U.S. Pat. No. 4,582,244 to Rainville discloses a method for forming sine wave I-beams employing diffusion bonding and superplastic forming.

U.S. Pat. No. 4,588,651 to Israeli discloses a method of forming complex structures such as sandwich structures employing an accordion expansion process.

It is an object of the present invention to provide a novel process for producing a cap flange structure.

Another object of the invention is the provision of a process for producing a cap flange structure wherein the cap flange is integrally mounted on a supporting web.

Yet another object is to provide a process for producing an I-beam structure wherein opposite flanges are integrally mounted on the web of the I-beam.

A still further object is to provide procedure for producing an I-beam structure having a web of sinewave configuration, and wherein the flanges along opposite edges of the web are integrally attached thereto by accordion expansion.

Still another object is the provision of procedure for producing the above-noted sinewave I-beam structure wherein the flanges are mounted at an angle of 90 or other than 90 to the central plane of the web.

Other objects and advantages of the invention will appear hereinafter.

SUMMARY OF THE INVENTION

According to the concept of the invention process, a cap flange structure is produced by providing a pair of metal workpieces bonded together in at least one predetermined area, leaving at least one area between the workpieces and adjacent an outer edge thereof unbonded. The unbonded portions of the resulting assembly of workpieces is inserted into a die, and the die is heated. A gas under pressure is introduced into the die and into the unbonded area between the workpieces, simultaneously moving the workpieces within the die and expanding the workpieces into the shape of the die by accordion expansion, without any substantial stretching or thinning of the workpieces during such expansion. The expanded workpieces within the die are trimmed to form the desired cap flange structure on a web formed by the bonded workpieces.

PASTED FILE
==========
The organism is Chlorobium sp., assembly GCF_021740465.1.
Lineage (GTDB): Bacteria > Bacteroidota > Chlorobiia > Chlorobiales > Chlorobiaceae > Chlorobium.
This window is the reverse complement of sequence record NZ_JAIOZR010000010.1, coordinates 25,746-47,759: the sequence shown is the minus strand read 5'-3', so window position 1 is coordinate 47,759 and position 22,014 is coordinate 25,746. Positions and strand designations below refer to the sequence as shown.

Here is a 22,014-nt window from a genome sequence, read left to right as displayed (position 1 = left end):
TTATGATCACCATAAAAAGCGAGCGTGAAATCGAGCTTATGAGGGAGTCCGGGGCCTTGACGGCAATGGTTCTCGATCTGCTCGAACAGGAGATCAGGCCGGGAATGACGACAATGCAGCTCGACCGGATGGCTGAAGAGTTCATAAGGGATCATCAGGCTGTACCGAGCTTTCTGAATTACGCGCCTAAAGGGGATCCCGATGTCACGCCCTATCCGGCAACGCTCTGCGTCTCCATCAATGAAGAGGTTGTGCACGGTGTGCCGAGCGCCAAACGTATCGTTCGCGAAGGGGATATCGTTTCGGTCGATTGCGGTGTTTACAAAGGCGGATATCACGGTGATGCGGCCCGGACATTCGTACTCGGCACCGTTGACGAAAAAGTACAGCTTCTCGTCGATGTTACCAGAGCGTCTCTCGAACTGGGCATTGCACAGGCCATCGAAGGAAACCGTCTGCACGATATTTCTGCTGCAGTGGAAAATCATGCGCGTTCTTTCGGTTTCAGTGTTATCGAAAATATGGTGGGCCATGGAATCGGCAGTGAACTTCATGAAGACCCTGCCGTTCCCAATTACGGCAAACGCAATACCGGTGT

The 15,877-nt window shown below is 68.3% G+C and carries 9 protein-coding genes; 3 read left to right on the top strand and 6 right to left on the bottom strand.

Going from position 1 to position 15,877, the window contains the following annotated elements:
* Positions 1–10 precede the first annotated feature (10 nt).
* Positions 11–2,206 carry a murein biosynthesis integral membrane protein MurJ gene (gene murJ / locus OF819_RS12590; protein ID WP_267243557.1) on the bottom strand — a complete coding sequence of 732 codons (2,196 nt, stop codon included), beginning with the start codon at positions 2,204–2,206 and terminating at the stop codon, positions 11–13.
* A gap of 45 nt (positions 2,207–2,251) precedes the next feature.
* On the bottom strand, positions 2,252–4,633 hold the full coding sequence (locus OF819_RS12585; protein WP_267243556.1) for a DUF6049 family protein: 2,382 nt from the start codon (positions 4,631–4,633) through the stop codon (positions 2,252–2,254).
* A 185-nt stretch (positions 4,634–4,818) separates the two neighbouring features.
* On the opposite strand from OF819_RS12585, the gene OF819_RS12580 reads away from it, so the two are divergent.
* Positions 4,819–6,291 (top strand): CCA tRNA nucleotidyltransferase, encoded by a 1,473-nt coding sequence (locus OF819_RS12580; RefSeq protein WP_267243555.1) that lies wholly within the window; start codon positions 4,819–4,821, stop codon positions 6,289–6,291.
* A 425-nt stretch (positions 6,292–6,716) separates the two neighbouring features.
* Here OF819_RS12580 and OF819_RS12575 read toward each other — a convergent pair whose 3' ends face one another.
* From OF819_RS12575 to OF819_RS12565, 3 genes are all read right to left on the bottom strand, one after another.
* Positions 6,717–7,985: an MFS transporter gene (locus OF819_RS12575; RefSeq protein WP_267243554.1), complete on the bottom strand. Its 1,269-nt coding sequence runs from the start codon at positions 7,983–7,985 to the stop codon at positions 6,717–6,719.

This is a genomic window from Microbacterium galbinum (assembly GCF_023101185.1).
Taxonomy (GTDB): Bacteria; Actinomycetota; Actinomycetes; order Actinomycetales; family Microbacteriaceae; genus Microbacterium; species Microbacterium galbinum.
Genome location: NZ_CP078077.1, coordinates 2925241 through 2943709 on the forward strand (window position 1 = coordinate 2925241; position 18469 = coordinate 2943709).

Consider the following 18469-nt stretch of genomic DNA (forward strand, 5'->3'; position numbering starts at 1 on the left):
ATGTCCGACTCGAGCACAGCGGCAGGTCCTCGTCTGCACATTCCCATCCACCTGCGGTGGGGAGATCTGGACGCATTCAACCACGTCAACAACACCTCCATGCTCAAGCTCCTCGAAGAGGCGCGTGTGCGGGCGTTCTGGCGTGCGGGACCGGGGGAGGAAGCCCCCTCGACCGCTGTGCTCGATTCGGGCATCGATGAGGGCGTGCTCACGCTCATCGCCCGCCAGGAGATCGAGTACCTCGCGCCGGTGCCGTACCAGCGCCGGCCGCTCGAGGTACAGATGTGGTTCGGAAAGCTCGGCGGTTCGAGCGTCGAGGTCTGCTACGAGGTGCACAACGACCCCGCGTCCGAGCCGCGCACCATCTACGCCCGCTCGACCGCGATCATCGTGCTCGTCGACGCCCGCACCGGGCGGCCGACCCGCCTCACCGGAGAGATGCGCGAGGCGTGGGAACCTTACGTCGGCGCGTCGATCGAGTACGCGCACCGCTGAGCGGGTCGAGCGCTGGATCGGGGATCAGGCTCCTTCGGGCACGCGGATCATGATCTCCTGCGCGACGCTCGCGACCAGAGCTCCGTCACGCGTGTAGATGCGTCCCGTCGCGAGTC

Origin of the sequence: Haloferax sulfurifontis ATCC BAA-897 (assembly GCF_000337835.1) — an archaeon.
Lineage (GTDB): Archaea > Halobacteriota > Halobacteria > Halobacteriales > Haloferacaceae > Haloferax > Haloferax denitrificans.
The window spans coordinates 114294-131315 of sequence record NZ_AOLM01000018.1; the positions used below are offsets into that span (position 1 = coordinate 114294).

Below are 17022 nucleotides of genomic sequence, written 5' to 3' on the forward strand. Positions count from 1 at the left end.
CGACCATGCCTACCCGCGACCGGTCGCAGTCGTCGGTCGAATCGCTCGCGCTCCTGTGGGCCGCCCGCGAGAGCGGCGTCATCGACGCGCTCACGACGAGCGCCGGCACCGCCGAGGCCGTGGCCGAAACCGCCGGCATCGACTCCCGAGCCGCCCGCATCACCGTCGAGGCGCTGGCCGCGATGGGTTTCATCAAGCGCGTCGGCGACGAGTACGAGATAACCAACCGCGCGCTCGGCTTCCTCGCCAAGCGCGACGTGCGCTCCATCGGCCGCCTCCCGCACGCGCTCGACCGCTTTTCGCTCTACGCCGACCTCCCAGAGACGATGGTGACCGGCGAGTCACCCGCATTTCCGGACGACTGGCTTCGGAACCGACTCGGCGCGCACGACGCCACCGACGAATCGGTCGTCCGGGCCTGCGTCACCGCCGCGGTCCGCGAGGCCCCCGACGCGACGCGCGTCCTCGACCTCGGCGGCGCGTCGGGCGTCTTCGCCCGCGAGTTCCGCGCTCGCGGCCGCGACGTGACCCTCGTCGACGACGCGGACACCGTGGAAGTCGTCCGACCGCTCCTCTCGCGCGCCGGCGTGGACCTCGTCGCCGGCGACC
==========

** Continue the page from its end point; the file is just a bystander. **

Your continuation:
According to a preferred feature of the invention, following bonding of the workpieces in a predetermined area the bonded portion of the workpieces is subjected to formation of a sinewave configuration prior to insertion of the workpieces into the die. Also, preferably areas between the workpieces along both edges thereof are left unbonded and both of such edge portions containing the unbonded areas of the workpieces are inserted into a pair of dies and subjected to accordion expansion therein. The expanded portions of the workpieces in both dies are trimmed, forming a cap flange structure along opposite edges of a web, preferably of sinewave configuration.